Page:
A wannabe politician says he “has no policies” and will instead use AI to write his manifesto.
Andrew Gray, who wants to become the new Member of Parliament for Selby and Ainsty, UK, will tap machine learning to assess what people want.
“If elected, I will vote in Parliamant [sic] in accordance with the consensus. Simple,” Gray wrote on LinkedIn.
The tool he’s using, Polis, collects and analyses public opinion in real time. The software first attracted attention in Taiwan, where it powers a platform for political debate. Dubbed vTaiwan, the project invites citizens and government to co-create legislation.
Polis has also been used by public authorities in America, Canada and Singapore, and indeed, by Gray. A lawyer in his day job, the 43-year-old also leads the non-profit Crowd Wisdom Project, which taps Polis to crowdsource solutions to contentious problems.
“Having used Polis throughout the UK, I can tell you that there is so much that people agree upon,” said Gray. “I want to find these consensus points and use them as my policies.”
Gray is already running Polis across Selby and Ainsty, where he’s standing as an independent candidate in a by-election in July 20. The seat became vacant when Conservative incumbent Nigel Adams joined Boris Johnson, his close ally, in resigning as an MP.
Incidentally, Gray has also been an activist for the Conservatives — as well as for Labour and the Liberal Democrats. With that level of political indecisiveness, a move to AI-powered lawmaking seems a logical next step.
“If mandated, I will vote for the government, or against, or abstain.
Gray is now using Polis to collect views on statements that are posed. Constituents can also propose further ideas, which can then be voted on anonymously. According to Gray, the tool has already proven it’s up to the task.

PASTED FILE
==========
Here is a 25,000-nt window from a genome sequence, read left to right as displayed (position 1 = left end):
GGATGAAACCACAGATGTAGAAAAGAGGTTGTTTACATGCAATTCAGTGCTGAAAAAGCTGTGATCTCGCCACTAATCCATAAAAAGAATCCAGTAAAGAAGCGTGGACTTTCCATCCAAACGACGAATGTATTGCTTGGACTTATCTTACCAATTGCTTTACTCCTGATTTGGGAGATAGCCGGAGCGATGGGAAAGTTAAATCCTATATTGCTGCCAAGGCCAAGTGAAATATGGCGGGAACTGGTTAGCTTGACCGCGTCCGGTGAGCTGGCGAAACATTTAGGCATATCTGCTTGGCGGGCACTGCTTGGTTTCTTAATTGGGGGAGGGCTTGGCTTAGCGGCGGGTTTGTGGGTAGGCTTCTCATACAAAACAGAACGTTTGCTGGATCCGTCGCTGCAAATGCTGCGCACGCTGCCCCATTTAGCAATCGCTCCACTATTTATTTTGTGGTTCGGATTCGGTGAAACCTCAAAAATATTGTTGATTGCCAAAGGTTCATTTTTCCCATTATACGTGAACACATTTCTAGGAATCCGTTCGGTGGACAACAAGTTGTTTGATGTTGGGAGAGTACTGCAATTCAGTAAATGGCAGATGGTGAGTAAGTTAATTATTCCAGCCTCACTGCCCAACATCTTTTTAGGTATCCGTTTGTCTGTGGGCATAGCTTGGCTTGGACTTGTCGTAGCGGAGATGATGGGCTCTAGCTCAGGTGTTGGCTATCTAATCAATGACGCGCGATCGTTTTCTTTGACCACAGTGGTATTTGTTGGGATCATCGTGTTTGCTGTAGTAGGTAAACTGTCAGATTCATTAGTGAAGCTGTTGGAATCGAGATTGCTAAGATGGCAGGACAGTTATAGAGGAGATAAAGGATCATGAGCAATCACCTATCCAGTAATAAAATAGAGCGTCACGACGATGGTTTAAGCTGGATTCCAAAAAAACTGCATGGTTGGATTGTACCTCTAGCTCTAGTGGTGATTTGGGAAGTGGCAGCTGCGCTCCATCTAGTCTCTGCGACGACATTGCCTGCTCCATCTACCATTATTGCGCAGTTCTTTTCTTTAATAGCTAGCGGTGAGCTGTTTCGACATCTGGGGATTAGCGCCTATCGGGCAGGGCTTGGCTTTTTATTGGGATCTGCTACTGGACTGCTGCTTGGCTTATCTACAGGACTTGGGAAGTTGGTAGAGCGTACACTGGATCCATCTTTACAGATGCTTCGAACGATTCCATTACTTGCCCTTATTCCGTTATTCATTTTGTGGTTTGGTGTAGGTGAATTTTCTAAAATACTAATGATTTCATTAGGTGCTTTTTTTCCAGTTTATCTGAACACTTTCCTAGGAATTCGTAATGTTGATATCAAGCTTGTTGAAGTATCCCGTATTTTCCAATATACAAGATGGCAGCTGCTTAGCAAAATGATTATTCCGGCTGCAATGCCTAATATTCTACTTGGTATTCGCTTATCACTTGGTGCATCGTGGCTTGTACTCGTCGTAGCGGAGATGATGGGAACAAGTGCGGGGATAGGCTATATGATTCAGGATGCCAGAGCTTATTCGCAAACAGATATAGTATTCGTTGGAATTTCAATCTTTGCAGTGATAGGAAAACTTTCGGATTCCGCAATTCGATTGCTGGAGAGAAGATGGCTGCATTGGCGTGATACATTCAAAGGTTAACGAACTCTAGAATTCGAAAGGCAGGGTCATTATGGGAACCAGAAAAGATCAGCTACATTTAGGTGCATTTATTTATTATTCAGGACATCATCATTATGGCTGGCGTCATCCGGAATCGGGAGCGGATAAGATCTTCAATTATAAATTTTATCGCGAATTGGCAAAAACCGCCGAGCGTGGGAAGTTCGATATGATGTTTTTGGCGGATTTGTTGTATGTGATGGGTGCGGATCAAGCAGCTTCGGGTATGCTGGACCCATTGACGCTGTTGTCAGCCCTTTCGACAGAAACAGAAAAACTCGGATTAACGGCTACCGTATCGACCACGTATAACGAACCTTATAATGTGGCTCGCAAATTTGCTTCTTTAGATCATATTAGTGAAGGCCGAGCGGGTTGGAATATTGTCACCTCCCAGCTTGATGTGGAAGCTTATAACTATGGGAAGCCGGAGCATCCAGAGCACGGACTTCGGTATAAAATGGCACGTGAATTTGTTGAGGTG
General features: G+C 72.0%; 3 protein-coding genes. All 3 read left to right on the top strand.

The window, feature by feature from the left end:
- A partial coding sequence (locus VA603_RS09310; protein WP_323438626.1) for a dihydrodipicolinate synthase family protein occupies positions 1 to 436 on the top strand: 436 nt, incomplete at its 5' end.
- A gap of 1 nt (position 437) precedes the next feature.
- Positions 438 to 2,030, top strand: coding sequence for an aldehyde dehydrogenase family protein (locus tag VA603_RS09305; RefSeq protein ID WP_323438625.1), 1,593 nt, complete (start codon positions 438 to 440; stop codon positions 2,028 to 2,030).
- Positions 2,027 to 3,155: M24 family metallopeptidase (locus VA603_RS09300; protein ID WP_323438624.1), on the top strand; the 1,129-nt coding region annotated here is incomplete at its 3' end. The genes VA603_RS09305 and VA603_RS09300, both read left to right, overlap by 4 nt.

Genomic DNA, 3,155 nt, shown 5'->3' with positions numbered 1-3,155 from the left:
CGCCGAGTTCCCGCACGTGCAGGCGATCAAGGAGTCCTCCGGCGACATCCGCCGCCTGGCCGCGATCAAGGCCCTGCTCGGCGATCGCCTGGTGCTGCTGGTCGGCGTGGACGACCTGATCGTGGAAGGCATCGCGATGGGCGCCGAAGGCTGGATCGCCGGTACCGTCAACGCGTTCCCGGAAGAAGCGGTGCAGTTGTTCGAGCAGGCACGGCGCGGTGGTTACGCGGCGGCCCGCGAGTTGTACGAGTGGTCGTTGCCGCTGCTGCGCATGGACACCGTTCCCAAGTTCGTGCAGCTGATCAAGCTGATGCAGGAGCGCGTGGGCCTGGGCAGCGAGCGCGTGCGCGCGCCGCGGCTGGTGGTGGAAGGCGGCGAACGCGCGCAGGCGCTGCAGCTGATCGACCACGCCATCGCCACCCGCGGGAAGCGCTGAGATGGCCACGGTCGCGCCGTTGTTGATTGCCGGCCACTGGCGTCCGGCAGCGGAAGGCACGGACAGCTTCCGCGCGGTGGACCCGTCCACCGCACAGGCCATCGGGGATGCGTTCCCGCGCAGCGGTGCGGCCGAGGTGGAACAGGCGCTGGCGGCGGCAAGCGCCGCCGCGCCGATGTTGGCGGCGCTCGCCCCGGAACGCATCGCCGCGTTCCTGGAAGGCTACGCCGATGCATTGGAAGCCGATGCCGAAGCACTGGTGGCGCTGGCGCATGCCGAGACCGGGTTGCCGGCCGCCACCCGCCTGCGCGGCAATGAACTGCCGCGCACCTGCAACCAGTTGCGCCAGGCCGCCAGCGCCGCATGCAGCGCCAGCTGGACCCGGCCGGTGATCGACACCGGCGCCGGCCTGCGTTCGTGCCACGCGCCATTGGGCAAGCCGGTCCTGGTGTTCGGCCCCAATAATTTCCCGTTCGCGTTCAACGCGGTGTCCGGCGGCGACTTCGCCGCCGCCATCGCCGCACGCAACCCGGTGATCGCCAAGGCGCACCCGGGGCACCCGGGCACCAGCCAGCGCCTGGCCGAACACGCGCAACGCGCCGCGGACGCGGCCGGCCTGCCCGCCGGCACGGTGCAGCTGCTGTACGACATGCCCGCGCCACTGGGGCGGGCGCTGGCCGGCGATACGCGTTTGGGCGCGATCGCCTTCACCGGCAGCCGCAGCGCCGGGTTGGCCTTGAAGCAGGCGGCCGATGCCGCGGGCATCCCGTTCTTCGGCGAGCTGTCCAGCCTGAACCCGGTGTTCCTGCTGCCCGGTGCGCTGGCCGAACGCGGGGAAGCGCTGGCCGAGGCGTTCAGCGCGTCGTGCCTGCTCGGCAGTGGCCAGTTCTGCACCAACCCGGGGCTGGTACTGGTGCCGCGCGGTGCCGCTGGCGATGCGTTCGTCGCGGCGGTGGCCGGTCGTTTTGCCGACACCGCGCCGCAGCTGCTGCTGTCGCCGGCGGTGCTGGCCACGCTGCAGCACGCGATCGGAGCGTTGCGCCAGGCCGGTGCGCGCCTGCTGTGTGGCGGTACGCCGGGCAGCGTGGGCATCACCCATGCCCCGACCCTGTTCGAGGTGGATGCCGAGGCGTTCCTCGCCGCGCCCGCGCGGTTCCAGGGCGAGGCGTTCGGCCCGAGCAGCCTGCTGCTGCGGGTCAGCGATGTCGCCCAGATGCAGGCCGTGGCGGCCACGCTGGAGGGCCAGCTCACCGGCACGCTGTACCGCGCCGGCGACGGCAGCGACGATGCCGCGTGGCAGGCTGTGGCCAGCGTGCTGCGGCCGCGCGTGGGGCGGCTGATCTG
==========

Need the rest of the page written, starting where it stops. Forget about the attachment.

“In Harrogate, which is the neighbouring constituency where I live, I deployed Polis AI on the topic of a town centre development, as well as on a Default 20mph question,” he said. “Although both these issues appeared to polarise people, consensuses were easily found. Sadly, the consensuses were given little attention by the council.”
Governance experts have also praised the tool — albeit in limited settings. While the system suits smaller constituencies where there’s pressure on authorities to act, it’s less adept in older, larger, and messier democracies.
Selby and Ainsty’s size and Gray’s faith in Polis could make for a promising testbed, but the deployment would also raise concerns. The general risks around AI transparency, biases, privacy, and accountability are amplified in politics.
Gray, however, wants Polis to disrupt traditional party politics.
“If mandated, I will vote for the government, or against, or abstain. Therefore, by electing me, my constituents are getting more democracy, more power in their hands. Selby and Ainsty will be the country’s bellwether constituency.”